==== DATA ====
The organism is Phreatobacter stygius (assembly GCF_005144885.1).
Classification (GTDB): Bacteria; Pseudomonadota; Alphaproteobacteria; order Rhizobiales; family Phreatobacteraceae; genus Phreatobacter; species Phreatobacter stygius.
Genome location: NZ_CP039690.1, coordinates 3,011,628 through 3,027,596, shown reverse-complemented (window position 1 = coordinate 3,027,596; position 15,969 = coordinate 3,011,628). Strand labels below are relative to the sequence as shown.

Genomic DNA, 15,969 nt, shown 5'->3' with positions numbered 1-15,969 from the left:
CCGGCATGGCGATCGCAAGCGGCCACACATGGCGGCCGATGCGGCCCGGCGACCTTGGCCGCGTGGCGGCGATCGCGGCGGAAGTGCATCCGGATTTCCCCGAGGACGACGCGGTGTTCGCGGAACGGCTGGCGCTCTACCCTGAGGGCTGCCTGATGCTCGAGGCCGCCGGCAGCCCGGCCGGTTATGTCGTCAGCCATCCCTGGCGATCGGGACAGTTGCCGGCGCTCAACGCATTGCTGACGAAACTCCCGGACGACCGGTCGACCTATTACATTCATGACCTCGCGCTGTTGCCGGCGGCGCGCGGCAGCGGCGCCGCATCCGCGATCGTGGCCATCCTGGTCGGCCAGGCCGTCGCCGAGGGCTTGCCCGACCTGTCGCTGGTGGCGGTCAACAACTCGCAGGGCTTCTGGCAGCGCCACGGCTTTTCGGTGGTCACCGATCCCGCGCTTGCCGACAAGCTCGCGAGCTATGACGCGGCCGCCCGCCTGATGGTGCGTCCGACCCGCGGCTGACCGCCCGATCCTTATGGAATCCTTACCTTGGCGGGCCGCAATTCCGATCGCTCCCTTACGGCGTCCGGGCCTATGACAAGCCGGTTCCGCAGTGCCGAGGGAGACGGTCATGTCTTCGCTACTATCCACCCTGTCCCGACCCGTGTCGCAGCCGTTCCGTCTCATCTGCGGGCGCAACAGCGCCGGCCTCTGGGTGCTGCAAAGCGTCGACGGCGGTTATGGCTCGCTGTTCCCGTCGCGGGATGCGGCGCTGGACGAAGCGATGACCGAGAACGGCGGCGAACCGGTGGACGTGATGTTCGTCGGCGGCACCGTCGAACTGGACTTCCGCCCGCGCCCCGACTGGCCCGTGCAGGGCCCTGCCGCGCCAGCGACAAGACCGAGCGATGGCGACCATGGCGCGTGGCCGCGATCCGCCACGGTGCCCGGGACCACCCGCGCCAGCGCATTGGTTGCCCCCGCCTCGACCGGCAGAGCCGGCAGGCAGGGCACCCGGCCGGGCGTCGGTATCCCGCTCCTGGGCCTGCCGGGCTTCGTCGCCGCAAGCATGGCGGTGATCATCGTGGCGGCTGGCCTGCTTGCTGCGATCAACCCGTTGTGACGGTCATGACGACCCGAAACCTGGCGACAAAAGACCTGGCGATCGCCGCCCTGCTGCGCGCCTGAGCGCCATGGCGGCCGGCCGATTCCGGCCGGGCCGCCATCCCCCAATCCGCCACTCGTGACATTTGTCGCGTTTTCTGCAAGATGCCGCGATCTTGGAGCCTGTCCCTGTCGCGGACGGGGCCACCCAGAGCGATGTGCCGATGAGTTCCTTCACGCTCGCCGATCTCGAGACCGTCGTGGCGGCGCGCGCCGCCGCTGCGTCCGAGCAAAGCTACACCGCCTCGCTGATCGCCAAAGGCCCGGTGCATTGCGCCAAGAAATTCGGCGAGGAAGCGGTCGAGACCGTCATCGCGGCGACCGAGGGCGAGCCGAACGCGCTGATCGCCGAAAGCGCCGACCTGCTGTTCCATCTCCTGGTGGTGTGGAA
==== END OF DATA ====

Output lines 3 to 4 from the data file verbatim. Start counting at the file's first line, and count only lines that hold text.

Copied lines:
Genome location: NZ_CP039690.1, coordinates 3,011,628 through 3,027,596, shown reverse-complemented (window position 1 = coordinate 3,027,596; position 15,969 = coordinate 3,011,628). Strand labels below are relative to the sequence as shown.

Genomic DNA, 15,969 nt, shown 5'->3' with positions numbered 1-15,969 from the left: